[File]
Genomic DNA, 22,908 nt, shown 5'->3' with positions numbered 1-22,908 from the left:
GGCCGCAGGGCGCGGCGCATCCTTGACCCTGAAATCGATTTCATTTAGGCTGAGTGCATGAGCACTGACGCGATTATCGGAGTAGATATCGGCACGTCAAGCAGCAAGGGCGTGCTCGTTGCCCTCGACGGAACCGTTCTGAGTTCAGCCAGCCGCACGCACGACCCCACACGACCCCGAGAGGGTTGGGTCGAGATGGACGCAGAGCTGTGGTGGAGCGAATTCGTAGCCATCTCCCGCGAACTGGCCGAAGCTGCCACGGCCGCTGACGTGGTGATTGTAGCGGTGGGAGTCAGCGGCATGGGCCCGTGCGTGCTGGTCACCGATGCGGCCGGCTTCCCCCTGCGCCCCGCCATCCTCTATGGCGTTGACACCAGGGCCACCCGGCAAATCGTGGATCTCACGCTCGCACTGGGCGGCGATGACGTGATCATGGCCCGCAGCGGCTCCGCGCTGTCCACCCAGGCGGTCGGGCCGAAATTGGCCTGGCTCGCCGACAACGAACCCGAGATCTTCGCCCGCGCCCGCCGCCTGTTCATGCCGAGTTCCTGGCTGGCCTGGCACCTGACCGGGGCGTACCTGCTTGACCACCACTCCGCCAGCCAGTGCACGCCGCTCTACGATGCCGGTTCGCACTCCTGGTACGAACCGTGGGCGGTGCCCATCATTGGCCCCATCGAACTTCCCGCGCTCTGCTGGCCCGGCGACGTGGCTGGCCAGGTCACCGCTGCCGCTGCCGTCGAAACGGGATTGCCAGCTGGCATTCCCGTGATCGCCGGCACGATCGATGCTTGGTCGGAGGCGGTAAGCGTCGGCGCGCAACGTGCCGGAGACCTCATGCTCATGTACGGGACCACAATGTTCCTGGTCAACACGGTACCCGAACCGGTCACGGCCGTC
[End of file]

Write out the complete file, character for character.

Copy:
Genomic DNA, 22,908 nt, shown 5'->3' with positions numbered 1-22,908 from the left:
GGCCGCAGGGCGCGGCGCATCCTTGACCCTGAAATCGATTTCATTTAGGCTGAGTGCATGAGCACTGACGCGATTATCGGAGTAGATATCGGCACGTCAAGCAGCAAGGGCGTGCTCGTTGCCCTCGACGGAACCGTTCTGAGTTCAGCCAGCCGCACGCACGACCCCACACGACCCCGAGAGGGTTGGGTCGAGATGGACGCAGAGCTGTGGTGGAGCGAATTCGTAGCCATCTCCCGCGAACTGGCCGAAGCTGCCACGGCCGCTGACGTGGTGATTGTAGCGGTGGGAGTCAGCGGCATGGGCCCGTGCGTGCTGGTCACCGATGCGGCCGGCTTCCCCCTGCGCCCCGCCATCCTCTATGGCGTTGACACCAGGGCCACCCGGCAAATCGTGGATCTCACGCTCGCACTGGGCGGCGATGACGTGATCATGGCCCGCAGCGGCTCCGCGCTGTCCACCCAGGCGGTCGGGCCGAAATTGGCCTGGCTCGCCGACAACGAACCCGAGATCTTCGCCCGCGCCCGCCGCCTGTTCATGCCGAGTTCCTGGCTGGCCTGGCACCTGACCGGGGCGTACCTGCTTGACCACCACTCCGCCAGCCAGTGCACGCCGCTCTACGATGCCGGTTCGCACTCCTGGTACGAACCGTGGGCGGTGCCCATCATTGGCCCCATCGAACTTCCCGCGCTCTGCTGGCCCGGCGACGTGGCTGGCCAGGTCACCGCTGCCGCTGCCGTCGAAACGGGATTGCCAGCTGGCATTCCCGTGATCGCCGGCACGATCGATGCTTGGTCGGAGGCGGTAAGCGTCGGCGCGCAACGTGCCGGAGACCTCATGCTCATGTACGGGACCACAATGTTCCTGGTCAACACGGTACCCGAACCGGTCACGGCCGTC